President Trump is heading to Asia, with a stop in Beijing. At the same time, his administration is considering unprecedented U.S. trade action against China. While being wined and dined, the president should keep sight of long-standing Chinese predatory economic practices, to which an American response is long overdue.
The starting point is that the Chinese government is the world’s undisputed leader in being able to subsidize. When it wants production to ramp up, it can grant free land, free energy, and repayment-optional bank loans to firms making what Beijing wants them to make.
By itself, this industrial policy is just China’s problem. And Beijing almost always targets areas in which it anticipates high domestic and foreign demand. Unfortunately, (i) the forecasts are often wrong and (ii) when China’s own demand proves to be low, the excess supply is dumped into global markets. This harms American companies and workers.
There are additional problems. Ruling the clothing world helps only a little when you want to dominate industries that use more-advanced technology. Conveniently, China is also the world’s undisputed leader in stealing technology, usually through cyber means and often from the U.S. China overproduces manufactured goods and progressively marches up the technology ladder, speeding up the process by stealing as needed.
The U.S. response to Beijing’s strategy can be fairly characterized as pathetic. Cheap Chinese imports can benefit Americans, but there is only loss when American exports are not allowed to compete against Chinese SOEs. No president to date has made the simple point that China can either change on this score or expect the same kind of treatment it doles out, with its sales here limited accordingly.
The U.S. response to Beijing’s strategy can be fairly characterized as pathetic.
The U.S. stance on cyber and technology theft might be worse. Despite evidence of tens or even hundreds of billions of dollars in Chinese theft of intellectual property (IP), the only American retaliation has been threatening to arrest people residing safely inside China. The Trump administration is now considering a serious response on IP. This should have been done a decade ago.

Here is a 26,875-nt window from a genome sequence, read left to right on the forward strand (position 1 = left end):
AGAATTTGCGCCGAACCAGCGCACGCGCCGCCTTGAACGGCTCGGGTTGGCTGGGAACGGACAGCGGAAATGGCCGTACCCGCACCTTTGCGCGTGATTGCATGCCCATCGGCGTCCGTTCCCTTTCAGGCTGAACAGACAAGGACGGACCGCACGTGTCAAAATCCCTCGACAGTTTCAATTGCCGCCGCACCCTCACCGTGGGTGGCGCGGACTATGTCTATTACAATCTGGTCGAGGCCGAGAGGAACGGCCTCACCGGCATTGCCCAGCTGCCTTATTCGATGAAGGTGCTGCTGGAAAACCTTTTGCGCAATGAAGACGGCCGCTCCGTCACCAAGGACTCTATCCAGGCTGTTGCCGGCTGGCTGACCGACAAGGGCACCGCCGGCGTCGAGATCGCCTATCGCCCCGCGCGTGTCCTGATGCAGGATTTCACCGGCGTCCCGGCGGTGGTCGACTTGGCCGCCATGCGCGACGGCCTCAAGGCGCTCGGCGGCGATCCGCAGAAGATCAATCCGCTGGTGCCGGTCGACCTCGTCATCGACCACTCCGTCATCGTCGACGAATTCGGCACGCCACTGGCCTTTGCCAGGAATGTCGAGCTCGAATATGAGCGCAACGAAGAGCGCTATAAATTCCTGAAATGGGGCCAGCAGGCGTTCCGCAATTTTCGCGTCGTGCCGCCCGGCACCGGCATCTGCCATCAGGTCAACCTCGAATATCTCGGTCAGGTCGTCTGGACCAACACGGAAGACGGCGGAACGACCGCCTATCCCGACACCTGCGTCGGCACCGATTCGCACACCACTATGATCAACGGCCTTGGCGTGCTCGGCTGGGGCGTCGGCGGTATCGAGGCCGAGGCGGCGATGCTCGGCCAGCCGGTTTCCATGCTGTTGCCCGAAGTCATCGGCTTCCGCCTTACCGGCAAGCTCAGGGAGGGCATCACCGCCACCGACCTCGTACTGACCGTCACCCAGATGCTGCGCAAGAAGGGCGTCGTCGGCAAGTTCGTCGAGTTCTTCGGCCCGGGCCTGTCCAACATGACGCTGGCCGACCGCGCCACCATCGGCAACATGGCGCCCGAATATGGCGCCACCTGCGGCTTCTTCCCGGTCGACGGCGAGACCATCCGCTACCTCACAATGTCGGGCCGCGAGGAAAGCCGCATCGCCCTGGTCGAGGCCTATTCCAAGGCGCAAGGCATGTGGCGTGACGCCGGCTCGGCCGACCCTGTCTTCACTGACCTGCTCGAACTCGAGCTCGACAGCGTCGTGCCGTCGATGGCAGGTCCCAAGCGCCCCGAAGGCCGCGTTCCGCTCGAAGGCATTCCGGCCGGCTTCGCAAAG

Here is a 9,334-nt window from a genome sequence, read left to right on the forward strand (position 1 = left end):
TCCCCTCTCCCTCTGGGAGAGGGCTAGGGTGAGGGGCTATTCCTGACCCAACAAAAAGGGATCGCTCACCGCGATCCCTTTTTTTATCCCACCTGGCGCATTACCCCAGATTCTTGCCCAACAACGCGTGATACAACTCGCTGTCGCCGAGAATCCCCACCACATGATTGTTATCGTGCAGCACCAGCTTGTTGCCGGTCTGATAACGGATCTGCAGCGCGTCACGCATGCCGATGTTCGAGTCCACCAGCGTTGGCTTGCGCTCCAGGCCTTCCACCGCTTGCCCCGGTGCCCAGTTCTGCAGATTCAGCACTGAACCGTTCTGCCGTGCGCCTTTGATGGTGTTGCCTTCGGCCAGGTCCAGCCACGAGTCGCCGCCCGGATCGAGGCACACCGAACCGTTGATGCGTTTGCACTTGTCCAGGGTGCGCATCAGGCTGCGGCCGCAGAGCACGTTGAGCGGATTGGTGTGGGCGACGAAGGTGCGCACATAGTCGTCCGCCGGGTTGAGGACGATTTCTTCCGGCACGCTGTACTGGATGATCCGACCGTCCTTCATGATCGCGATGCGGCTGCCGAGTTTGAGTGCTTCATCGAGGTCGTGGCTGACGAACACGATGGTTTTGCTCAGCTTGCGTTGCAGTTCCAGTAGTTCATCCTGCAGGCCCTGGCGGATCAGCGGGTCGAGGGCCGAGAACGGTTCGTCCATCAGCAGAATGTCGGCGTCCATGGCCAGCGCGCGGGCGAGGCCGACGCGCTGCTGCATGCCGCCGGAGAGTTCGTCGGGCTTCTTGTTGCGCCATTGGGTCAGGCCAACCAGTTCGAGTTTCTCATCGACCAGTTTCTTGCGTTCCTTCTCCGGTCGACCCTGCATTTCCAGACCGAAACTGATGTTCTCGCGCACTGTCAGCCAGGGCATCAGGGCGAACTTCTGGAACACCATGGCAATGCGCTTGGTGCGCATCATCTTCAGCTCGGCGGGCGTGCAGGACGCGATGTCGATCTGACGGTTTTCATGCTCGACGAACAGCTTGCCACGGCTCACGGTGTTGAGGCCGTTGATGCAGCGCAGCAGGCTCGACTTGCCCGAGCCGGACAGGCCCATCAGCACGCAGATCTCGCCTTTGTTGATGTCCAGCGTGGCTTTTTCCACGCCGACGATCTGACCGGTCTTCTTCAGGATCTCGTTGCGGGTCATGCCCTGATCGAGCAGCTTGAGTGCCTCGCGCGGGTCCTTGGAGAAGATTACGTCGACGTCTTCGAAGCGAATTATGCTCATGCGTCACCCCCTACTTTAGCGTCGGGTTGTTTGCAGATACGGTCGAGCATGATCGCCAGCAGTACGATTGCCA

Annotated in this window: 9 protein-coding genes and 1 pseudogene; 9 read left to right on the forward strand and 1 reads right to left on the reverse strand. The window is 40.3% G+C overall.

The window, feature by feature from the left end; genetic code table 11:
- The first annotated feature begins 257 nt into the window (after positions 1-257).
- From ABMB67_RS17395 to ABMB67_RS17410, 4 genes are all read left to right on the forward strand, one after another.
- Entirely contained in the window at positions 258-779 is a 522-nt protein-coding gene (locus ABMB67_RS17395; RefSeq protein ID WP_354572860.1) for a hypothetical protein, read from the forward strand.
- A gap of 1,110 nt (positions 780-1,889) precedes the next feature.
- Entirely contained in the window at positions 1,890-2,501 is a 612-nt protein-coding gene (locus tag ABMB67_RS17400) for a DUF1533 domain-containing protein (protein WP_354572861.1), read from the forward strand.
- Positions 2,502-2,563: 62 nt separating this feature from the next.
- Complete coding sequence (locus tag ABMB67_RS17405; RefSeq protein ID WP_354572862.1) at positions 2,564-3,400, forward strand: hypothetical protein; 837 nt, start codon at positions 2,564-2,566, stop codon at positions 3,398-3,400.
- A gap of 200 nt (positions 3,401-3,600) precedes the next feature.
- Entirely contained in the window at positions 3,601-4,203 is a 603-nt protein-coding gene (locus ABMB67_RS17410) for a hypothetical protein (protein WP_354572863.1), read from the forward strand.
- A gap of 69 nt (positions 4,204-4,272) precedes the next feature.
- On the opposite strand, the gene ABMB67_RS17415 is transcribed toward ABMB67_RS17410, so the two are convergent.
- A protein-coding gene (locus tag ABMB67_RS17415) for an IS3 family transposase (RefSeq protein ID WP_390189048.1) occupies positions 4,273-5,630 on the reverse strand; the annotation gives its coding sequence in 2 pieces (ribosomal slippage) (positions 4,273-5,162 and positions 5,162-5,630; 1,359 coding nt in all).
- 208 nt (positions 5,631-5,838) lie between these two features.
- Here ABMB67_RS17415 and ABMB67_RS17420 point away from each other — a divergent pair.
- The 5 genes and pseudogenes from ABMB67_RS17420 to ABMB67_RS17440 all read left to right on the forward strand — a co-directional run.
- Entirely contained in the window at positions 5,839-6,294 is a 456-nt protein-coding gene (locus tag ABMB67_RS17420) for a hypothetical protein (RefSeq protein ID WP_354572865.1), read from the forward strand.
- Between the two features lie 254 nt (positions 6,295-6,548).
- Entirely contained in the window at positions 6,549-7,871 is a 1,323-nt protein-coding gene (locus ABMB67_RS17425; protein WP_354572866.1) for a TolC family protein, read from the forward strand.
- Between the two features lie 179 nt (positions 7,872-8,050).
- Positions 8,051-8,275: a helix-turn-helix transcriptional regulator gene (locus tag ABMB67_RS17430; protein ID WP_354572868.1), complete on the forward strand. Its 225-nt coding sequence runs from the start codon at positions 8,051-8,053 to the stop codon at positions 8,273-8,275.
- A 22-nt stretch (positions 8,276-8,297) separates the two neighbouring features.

With regard to imports, the U.S. has tools to fight Beijing’s subsidies. But it struggles with transshipment — goods produced in China and then shipped here through third countries. Further, Chinese companies are now global investors. When tariffs affect goods made in China, these companies can produce more in other countries even while they still receive subsidies at home.
Chinese firms thus have the capacity to control American and global markets for a variety of goods while using regulations to ensure control of their own large market, along with state-sponsored technology theft and third parties to circumvent American trade actions. A current example is solar energy, where the last two U.S.-based panel-makers are asking for a remedy against China-directed imports.
In this case as in others, there is another side to the argument: Cheap imports mean more affordability here. This is usually true, but it may not be true when China is involved. Chinese Vitamin C makers have admitted that they raised prices after taking over the U.S. market, eliminating the original benefit for Americans.
This led to a much bigger problem: Last year an American court knowingly let the Chinese vitamin makers off the hook. It ruled that the firms could not be punished because the Chinese government ordered them to violate U.S. antitrust law, and “China’s interests outweigh whatever antitrust enforcement interests the United States may have.” In other words, obeying the Chinese government outweighs obeying American law, and a government that subsidizes, steals, and bars competition in its home market is now allowed to order higher prices in the U.S.
When President Trump returns from Asia, he and Congress will face difficult trade decisions. If the U.S. again does nothing to try to force Beijing to shift policies, there will be more subsidies, more cyber-theft, more unbalanced market access, and fewer jobs here. Americans may get cheaper goods out of it — or China may decide that’s no longer on the table either.
— Derek Scissors is a resident scholar at the American Enterprise Institute and the chief economist of the China Beige Book.